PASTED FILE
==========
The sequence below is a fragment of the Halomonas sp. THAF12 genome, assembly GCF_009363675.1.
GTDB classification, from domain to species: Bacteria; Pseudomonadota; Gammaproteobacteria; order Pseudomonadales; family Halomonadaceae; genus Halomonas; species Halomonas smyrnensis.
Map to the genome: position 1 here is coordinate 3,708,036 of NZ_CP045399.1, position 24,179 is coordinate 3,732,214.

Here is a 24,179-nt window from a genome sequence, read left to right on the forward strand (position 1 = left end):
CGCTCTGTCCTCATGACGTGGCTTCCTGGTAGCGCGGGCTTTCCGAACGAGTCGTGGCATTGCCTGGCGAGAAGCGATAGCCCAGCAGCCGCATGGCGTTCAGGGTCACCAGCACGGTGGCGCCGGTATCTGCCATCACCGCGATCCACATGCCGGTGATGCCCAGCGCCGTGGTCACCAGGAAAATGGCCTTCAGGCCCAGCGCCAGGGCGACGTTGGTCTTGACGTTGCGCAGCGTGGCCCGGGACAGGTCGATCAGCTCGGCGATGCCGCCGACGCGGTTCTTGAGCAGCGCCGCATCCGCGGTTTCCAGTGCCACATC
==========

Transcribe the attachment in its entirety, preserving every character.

The sequence below is a fragment of the Halomonas sp. THAF12 genome, assembly GCF_009363675.1.
GTDB classification, from domain to species: Bacteria; Pseudomonadota; Gammaproteobacteria; order Pseudomonadales; family Halomonadaceae; genus Halomonas; species Halomonas smyrnensis.
Map to the genome: position 1 here is coordinate 3,708,036 of NZ_CP045399.1, position 24,179 is coordinate 3,732,214.

Here is a 24,179-nt window from a genome sequence, read left to right on the forward strand (position 1 = left end):
CGCTCTGTCCTCATGACGTGGCTTCCTGGTAGCGCGGGCTTTCCGAACGAGTCGTGGCATTGCCTGGCGAGAAGCGATAGCCCAGCAGCCGCATGGCGTTCAGGGTCACCAGCACGGTGGCGCCGGTATCTGCCATCACCGCGATCCACATGCCGGTGATGCCCAGCGCCGTGGTCACCAGGAAAATGGCCTTCAGGCCCAGCGCCAGGGCGACGTTGGTCTTGACGTTGCGCAGCGTGGCCCGGGACAGGTCGATCAGCTCGGCGATGCCGCCGACGCGGTTCTTGAGCAGCGCCGCATCCGCGGTTTCCAGTGCCACATC